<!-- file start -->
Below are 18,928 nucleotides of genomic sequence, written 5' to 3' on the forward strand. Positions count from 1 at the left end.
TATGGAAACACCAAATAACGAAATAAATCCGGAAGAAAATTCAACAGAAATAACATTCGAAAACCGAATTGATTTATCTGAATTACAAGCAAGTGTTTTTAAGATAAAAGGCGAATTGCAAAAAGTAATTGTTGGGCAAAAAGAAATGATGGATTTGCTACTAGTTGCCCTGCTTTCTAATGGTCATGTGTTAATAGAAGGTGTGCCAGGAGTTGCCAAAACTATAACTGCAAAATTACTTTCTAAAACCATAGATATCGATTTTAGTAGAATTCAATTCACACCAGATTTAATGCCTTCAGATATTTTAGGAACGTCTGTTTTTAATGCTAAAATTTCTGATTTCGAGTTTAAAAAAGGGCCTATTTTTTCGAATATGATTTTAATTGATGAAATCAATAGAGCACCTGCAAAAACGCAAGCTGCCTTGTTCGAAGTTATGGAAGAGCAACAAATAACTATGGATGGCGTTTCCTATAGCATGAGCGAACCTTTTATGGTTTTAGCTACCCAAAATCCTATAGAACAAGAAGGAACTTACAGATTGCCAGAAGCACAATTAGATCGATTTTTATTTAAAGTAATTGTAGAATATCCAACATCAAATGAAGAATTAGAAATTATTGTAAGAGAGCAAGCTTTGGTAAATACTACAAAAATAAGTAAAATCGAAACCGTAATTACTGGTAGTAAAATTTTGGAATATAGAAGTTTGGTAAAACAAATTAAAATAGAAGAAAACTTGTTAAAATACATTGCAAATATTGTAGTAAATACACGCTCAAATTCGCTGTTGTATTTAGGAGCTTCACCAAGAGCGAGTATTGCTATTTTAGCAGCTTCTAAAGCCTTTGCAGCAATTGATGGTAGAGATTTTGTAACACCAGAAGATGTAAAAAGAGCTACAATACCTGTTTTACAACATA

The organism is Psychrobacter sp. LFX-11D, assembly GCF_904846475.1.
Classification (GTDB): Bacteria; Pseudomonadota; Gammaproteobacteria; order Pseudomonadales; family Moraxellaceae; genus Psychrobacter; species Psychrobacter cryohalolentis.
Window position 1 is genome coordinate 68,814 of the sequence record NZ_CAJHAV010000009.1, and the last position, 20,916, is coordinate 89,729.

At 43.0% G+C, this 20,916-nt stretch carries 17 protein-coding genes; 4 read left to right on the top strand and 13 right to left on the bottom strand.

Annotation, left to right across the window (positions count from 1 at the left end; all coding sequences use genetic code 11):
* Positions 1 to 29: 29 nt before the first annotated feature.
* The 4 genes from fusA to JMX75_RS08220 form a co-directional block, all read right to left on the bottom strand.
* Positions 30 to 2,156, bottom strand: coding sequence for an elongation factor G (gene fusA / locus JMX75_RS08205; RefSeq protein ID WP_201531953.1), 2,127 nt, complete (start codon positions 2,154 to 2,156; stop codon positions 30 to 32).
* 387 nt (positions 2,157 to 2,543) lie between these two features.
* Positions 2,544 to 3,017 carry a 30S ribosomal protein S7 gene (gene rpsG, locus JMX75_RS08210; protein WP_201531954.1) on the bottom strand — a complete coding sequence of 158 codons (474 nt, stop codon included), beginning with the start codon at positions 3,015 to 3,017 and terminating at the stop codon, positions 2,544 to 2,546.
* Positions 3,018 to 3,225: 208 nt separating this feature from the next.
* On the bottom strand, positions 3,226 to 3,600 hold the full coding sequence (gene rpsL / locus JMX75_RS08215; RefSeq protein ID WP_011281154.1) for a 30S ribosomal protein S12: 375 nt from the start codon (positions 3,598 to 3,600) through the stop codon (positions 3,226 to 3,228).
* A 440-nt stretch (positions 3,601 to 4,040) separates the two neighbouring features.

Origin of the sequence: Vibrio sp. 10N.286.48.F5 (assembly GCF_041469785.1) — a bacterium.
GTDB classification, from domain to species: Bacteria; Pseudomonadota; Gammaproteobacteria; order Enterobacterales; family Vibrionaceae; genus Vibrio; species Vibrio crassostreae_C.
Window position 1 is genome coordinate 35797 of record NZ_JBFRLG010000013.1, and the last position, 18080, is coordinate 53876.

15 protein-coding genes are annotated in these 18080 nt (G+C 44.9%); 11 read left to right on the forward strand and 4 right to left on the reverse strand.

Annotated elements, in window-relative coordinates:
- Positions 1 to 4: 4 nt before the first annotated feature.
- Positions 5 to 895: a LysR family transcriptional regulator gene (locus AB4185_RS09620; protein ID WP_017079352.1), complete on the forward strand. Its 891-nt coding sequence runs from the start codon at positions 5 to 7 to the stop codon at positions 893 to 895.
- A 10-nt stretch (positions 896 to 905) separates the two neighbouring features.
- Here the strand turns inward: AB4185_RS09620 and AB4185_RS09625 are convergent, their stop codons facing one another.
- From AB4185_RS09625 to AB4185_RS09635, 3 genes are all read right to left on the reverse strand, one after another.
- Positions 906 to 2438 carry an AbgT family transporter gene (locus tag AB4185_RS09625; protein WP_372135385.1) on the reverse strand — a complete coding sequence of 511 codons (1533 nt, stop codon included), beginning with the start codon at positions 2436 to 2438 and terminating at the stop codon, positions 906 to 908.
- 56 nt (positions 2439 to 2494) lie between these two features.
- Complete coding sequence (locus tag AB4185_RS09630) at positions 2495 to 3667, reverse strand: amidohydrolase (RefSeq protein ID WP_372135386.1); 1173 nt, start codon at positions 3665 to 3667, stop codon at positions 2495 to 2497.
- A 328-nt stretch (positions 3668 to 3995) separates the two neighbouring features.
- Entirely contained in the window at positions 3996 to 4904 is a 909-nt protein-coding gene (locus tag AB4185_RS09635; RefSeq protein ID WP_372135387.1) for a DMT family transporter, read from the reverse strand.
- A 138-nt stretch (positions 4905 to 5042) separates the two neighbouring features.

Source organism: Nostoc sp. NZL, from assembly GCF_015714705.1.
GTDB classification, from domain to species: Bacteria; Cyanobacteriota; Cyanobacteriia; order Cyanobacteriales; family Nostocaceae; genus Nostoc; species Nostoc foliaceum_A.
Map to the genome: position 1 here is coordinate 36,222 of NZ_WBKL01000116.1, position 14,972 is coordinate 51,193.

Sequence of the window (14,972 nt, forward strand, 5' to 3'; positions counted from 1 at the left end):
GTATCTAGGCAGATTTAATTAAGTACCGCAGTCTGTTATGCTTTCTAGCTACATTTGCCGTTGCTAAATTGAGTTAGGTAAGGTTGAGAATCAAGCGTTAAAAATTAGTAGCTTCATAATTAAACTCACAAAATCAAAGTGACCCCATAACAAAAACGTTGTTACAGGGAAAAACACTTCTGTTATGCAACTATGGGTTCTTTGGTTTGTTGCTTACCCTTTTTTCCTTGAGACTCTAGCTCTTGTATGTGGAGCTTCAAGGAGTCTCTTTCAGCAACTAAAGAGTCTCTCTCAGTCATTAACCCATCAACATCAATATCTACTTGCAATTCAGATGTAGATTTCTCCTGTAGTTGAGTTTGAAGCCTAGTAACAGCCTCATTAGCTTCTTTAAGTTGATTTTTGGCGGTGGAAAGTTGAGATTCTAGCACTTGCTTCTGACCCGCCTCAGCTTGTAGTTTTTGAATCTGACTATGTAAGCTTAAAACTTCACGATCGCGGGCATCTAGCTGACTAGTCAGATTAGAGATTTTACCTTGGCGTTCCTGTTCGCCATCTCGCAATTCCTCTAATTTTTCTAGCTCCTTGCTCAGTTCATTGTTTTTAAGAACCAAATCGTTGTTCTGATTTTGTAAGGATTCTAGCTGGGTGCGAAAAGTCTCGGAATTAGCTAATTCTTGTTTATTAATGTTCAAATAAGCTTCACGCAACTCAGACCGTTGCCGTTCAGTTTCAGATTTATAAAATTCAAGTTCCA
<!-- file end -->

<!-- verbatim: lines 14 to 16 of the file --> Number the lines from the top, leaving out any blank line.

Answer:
* On the bottom strand, positions 3,226 to 3,600 hold the full coding sequence (gene rpsL / locus JMX75_RS08215; RefSeq protein ID WP_011281154.1) for a 30S ribosomal protein S12: 375 nt from the start codon (positions 3,598 to 3,600) through the stop codon (positions 3,226 to 3,228).
* A 440-nt stretch (positions 3,601 to 4,040) separates the two neighbouring features.

Origin of the sequence: Vibrio sp. 10N.286.48.F5 (assembly GCF_041469785.1) — a bacterium.